It is fantastic that there has been a recent increase in the number of children who want to play tennis – so much so that classes for juniors are being set up. I really envy them since they will be able to play tennis with others as well as develop and become stronger together. At the same time, I think if they can also look abroad from a young age, and they can experience even more through exchange visits. With such stimulation, they gain a broad vision and be able to decide their own future paths. That is why one of my goals at the moment is to support interaction between the athletes of various different countries.

Truth in Me

Yui Kamiji

© Yuki Saito

The Joy of Playing Wheelchair Tennis Is My Driving Forces

I think I was very lucky that London 2012 was my first Paralympic Games. The London Paralympics is known for being the Games that was successful in changing the perception of the Paralympic Games and the athletes with impairments. I still vividly remember the atmosphere – being showered with cheers from the stands when we entered the stadium at the Opening Ceremonies. In London, I experienced both the frustration of losing as well as a feeling of achievement. That is the reason why I carried on playing tennis, and why I was able to move forward. That is something that has remained unchanged in me since I was a child. I am satisfied only if I feel that I have done everything that I can and seen things through.

There is a different level of recognition by the media and the public between able-bodied sport and those for athletes with impairments. The public does not have many opportunities to see para sport events even if they wanted to. However, the fact that the public holds expectations toward me is a sign that people are starting to pay attention to para sport. I know by achieving good results, I will bring more attention to para sport in general. I do not think that I could ask for more if my leaving good results will bring greater attention by people to para sport. For me, that is a motivating factor for achieving good results. Winning does not become a pressure on me.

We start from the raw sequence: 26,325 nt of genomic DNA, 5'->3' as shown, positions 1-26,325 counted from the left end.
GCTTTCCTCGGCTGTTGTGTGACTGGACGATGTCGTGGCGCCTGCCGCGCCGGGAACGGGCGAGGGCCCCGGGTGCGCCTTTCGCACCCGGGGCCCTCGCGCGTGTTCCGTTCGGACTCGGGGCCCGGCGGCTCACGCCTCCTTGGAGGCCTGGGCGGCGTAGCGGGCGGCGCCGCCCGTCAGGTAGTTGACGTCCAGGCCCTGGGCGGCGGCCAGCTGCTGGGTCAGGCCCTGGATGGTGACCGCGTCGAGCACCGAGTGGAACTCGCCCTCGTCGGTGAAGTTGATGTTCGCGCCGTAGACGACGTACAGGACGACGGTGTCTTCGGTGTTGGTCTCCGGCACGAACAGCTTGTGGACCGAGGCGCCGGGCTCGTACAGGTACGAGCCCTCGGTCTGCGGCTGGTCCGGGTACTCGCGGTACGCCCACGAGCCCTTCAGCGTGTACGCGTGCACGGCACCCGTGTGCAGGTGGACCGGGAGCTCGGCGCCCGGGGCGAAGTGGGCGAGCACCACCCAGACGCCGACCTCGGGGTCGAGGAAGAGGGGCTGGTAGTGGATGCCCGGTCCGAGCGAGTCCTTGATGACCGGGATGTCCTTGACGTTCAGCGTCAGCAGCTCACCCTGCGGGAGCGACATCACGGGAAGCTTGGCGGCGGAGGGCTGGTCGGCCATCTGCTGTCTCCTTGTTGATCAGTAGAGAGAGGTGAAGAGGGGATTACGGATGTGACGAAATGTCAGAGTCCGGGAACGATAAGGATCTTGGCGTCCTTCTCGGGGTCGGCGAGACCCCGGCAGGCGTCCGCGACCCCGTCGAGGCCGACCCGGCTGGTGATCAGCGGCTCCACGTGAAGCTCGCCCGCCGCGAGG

There are only a handful of para athletes who are able to play actively as a professional athlete. That is why if people like me and Mr. Shingo Kunieda do well, then small children may start dreaming about becoming a professional wheelchair tennis player and making a living through sport.

There is obviously a big gap between Kunieda-san and me in terms of our level as an athlete. Children who have just started competing in this sport adore him. My place in all this is giving children a goal – the hope that they might be able to get as far as where I am. I want to be like a big sister to them whom they see and play tennis with at tennis tournaments. I think that for children, having someone like me as a midway point between them and a star athlete like Kunieda-san should help them see an achievable goal.

To make that possible, I want to convey to children that wheelchair tennis is a really enjoyable sport. And even more than that, I do not want to ever forget to enjoy tennis. Before Rio, when I was unsure about my future, competing in matches made me remember how much fun tennis was. The joy of playing is my driving force for moving forward. I also keep in mind not to forget feeling appreciation toward my parents, family, the tennis players who were my seniors and others around me. I feel it is my turn to show all of this to children.

Athlete Profile

Japan 国籍

Date of birth
April 24, 1994
Wheelchair Tennis

Started wheelchair tennis at the age of 11. Ranked No.1 in Japan at the age of 14. Played in the London 2012 Paralympic Games in her third year of high school and made it to the quarterfinals in women’s singles and doubles.

Won the French Open and US Open for the first time in 2014. In May the same year, was ranked No.1 in the world. Won the bronze medal in women’s singles at her second Paralympic Games – the 2016 Rio de Janeiro Paralympics. In October 2018, was chosen to represent Japan at the Tokyo 2020 Paralympics along with Shingo Kunieda.